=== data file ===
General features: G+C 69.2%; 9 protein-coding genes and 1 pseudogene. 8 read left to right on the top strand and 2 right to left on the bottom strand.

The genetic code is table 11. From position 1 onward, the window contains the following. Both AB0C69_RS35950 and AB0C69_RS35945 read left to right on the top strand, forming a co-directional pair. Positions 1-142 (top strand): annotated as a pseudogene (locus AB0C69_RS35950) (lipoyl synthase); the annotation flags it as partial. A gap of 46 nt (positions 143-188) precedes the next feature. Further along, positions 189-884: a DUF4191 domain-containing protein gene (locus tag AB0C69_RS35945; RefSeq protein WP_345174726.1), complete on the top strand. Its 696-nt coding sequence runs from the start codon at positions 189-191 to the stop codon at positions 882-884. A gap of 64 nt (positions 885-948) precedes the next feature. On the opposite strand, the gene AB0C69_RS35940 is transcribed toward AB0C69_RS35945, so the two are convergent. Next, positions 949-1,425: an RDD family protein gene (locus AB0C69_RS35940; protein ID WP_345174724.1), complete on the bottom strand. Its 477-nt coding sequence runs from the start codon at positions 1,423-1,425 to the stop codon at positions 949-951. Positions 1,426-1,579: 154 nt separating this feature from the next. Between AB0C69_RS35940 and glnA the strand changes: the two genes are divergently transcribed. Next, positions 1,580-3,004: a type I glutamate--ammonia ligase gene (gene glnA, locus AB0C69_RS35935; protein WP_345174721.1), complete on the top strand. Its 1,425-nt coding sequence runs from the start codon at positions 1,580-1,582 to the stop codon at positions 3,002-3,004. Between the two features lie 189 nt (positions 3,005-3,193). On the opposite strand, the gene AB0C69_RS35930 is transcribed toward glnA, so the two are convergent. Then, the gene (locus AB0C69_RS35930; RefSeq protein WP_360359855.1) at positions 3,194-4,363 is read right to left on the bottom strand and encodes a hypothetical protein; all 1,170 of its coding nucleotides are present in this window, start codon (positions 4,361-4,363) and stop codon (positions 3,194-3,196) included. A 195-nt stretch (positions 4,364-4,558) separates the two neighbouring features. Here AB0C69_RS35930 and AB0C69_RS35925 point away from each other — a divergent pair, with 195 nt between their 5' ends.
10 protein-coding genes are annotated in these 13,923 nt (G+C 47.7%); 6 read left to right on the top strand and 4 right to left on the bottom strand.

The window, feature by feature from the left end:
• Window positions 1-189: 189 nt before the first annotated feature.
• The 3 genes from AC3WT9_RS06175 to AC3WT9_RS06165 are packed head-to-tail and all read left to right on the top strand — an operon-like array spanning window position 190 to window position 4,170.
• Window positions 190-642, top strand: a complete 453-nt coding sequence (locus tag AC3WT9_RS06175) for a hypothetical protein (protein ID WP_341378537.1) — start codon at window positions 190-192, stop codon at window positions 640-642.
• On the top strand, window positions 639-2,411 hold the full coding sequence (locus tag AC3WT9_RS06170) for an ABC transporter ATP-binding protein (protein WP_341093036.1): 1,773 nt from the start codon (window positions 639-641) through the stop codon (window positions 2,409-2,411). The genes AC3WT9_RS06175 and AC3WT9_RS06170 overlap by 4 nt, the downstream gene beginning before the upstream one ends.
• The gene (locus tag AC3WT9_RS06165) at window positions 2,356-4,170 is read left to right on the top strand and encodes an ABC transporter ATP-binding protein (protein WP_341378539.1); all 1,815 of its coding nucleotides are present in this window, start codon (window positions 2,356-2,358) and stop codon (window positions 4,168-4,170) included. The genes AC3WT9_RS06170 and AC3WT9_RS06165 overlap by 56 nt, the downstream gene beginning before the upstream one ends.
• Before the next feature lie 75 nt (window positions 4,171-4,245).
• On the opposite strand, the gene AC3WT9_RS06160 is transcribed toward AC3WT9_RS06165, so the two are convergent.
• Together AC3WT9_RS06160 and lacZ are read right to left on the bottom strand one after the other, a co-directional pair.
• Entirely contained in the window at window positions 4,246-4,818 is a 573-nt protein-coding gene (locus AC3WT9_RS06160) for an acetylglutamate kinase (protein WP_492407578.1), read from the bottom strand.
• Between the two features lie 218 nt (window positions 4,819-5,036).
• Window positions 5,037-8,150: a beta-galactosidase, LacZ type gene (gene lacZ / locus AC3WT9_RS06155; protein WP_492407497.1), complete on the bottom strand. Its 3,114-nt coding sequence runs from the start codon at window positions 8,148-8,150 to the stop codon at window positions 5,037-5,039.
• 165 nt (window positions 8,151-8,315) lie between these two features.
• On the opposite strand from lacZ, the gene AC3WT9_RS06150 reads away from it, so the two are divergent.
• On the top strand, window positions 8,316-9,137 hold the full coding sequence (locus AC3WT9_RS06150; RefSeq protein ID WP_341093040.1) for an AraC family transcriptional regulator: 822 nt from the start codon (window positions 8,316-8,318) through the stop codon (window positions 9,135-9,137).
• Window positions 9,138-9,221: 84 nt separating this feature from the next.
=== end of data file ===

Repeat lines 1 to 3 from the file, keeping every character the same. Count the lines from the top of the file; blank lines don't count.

General features: G+C 69.2%; 9 protein-coding genes and 1 pseudogene. 8 read left to right on the top strand and 2 right to left on the bottom strand.

The genetic code is table 11. From position 1 onward, the window contains the following. Both AB0C69_RS35950 and AB0C69_RS35945 read left to right on the top strand, forming a co-directional pair. Positions 1-142 (top strand): annotated as a pseudogene (locus AB0C69_RS35950) (lipoyl synthase); the annotation flags it as partial. A gap of 46 nt (positions 143-188) precedes the next feature. Further along, positions 189-884: a DUF4191 domain-containing protein gene (locus tag AB0C69_RS35945; RefSeq protein WP_345174726.1), complete on the top strand. Its 696-nt coding sequence runs from the start codon at positions 189-191 to the stop codon at positions 882-884. A gap of 64 nt (positions 885-948) precedes the next feature. On the opposite strand, the gene AB0C69_RS35940 is transcribed toward AB0C69_RS35945, so the two are convergent. Next, positions 949-1,425: an RDD family protein gene (locus AB0C69_RS35940; protein ID WP_345174724.1), complete on the bottom strand. Its 477-nt coding sequence runs from the start codon at positions 1,423-1,425 to the stop codon at positions 949-951. Positions 1,426-1,579: 154 nt separating this feature from the next. Between AB0C69_RS35940 and glnA the strand changes: the two genes are divergently transcribed. Next, positions 1,580-3,004: a type I glutamate--ammonia ligase gene (gene glnA, locus AB0C69_RS35935; protein WP_345174721.1), complete on the top strand. Its 1,425-nt coding sequence runs from the start codon at positions 1,580-1,582 to the stop codon at positions 3,002-3,004. Between the two features lie 189 nt (positions 3,005-3,193). On the opposite strand, the gene AB0C69_RS35930 is transcribed toward glnA, so the two are convergent. Then, the gene (locus AB0C69_RS35930; RefSeq protein WP_360359855.1) at positions 3,194-4,363 is read right to left on the bottom strand and encodes a hypothetical protein; all 1,170 of its coding nucleotides are present in this window, start codon (positions 4,361-4,363) and stop codon (positions 3,194-3,196) included. A 195-nt stretch (positions 4,364-4,558) separates the two neighbouring features. Here AB0C69_RS35930 and AB0C69_RS35925 point away from each other — a divergent pair, with 195 nt between their 5' ends.
10 protein-coding genes are annotated in these 13,923 nt (G+C 47.7%); 6 read left to right on the top strand and 4 right to left on the bottom strand.